Proud feminist: An interview with Darina Dolan

Story by Adrian Cusack

Tuesday, 9th April, 2019 11:43am

Proud feminist: An interview with Darina Dolan

Darina Dolan. Photo by Corin Bishop.

She retired as principal of St Peter’s National School in Athlone last August, but Darina Dolan’s schedule has been anything but quiet since then.

The Coosan resident is now working for a pilot project run by the HSE and TUSLA on helping teachers to manage pupils’ behaviour, and she is also midway through a one-year term as national president of the Soroptimists in Ireland.

On a Friday afternoon she meets with the Westmeath Independent after a busy day in which she has already visited a school in Mountmellick, as part of her new role, and met up with Bernie Egan, the president of the Soroptimist club in Athlone.

Originally from Connaught Street, Darina is a past pupil of St Peter's NS and she has been involved with schools in the parish of Saints Peter and Paul throughout her life.

She began her teaching career in Clonown National School after graduating from Carysfort teacher training college in Dublin in 1977.

“I worked in Clonown for 21 years, then I moved to St Paul’s NS, and then I moved to St Peter’s NS. So I didn’t go too far, did I?” she smiles.

For fourteen years she was principal of St Peter's and she says the work of principals involves “an awful lot of deadlines to meet and applications to send in”.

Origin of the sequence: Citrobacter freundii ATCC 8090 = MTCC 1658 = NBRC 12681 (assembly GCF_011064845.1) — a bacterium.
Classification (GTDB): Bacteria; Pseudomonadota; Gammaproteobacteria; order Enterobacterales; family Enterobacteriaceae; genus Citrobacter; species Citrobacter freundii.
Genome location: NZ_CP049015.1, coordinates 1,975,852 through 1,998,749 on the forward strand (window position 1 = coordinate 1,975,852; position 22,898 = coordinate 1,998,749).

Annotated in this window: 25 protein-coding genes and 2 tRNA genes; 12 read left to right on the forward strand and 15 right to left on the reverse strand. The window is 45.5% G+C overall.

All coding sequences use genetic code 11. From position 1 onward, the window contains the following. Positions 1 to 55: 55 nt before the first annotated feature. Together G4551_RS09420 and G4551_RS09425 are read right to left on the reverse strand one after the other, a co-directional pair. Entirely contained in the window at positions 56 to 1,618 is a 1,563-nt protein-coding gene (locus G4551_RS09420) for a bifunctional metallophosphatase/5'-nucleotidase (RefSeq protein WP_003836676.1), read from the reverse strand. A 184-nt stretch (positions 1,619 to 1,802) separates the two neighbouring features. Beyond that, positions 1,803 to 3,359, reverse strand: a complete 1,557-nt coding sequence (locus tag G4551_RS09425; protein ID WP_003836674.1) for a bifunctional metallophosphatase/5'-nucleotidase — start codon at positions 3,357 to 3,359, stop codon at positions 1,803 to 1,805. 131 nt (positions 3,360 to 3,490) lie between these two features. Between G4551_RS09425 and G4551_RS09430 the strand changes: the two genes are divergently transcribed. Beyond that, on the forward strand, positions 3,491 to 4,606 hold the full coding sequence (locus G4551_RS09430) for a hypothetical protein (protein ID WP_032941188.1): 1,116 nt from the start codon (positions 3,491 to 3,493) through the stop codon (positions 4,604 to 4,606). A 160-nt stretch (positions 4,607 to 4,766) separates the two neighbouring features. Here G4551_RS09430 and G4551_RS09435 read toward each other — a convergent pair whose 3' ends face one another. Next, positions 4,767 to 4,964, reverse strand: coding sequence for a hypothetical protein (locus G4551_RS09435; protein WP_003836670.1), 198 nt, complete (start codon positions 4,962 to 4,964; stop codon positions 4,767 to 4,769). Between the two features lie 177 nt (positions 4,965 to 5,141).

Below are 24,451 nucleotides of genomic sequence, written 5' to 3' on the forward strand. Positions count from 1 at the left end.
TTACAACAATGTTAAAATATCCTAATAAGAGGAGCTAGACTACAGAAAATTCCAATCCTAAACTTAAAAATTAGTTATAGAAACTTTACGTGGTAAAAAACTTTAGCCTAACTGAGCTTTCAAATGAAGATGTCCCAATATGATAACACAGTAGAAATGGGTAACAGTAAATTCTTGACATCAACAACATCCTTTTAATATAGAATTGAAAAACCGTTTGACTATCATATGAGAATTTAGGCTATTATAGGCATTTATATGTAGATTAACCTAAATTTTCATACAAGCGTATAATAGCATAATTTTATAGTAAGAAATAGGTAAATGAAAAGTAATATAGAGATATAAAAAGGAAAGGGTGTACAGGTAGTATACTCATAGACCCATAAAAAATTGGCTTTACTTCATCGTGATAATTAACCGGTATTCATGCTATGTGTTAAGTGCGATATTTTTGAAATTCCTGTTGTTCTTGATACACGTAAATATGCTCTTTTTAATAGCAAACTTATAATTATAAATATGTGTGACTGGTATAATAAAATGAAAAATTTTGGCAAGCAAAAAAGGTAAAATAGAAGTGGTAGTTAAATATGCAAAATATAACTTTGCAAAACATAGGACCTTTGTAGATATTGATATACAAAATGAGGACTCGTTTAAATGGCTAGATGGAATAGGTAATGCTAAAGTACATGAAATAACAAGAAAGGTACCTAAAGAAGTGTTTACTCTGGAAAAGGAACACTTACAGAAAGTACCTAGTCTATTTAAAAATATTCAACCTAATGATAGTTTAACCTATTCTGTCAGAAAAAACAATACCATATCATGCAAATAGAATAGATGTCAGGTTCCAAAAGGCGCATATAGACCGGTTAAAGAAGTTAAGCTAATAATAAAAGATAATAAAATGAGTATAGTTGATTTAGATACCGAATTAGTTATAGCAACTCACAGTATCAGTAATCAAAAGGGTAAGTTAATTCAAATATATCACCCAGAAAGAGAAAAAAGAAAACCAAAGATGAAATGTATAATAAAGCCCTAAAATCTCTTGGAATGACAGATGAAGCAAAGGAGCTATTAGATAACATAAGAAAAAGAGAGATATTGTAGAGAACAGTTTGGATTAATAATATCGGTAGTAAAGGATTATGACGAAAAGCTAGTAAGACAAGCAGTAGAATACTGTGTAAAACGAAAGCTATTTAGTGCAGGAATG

“You are very much living in the future when you’re in a principal’s role, because at this time of the year you need to have almost everything set up for September,” she says.

“You need to have your open day for enrolment over, your applications for special needs resources done, your teacher allocation worked out. It’s constant forward planning. But I did like that, because that’s the sort of person I am anyway.”

She was particularly proud of the growth in the school's music programme during her time in St Peter's, as well as the opening of a school garden as part of its science programme.

“We got the school orchestra up and running and we had two super choirs, a junior choir and a senior choir. There was always a good programme of music in the school but we maintained it and grew it.

“Everybody in fifth and sixth class learned how to read music, which is a huge achievement.

“I am proud of that and I’m very proud of the garden, which was one of my 'babies'. The school bought a bit of ground and did the work to develop it. It was lovely to get the garden and put the Green schools' project into practice, to show that you were planting things to save butterflies and encourage bees and things like that.

“I loved working in the school. The staff are lovely. And I still go in and volunteer with the garden. I’d hate not to be involved (in any way).”

She decided to retire as principal last year to take up her role in helping to implement the 'Pax Good Behaviour Game' in the Midlands. This is a programme which was developed to help manage classroom behaviour.

“It's about teaching behaviour, rather than assuming that the children know it,” says Darina.

“You teach the children the vision you want for the classroom; what the proper behaviour for an activity is and is not. And then you have rewards at the end of it. It’s designed by an American psychologist and the teachers love it.”

The teachers involved are each given two days of training and three mentoring visits to the classroom, and Darina's involvement spans the Midlands counties of Longford, Westmeath, Laois and Offaly.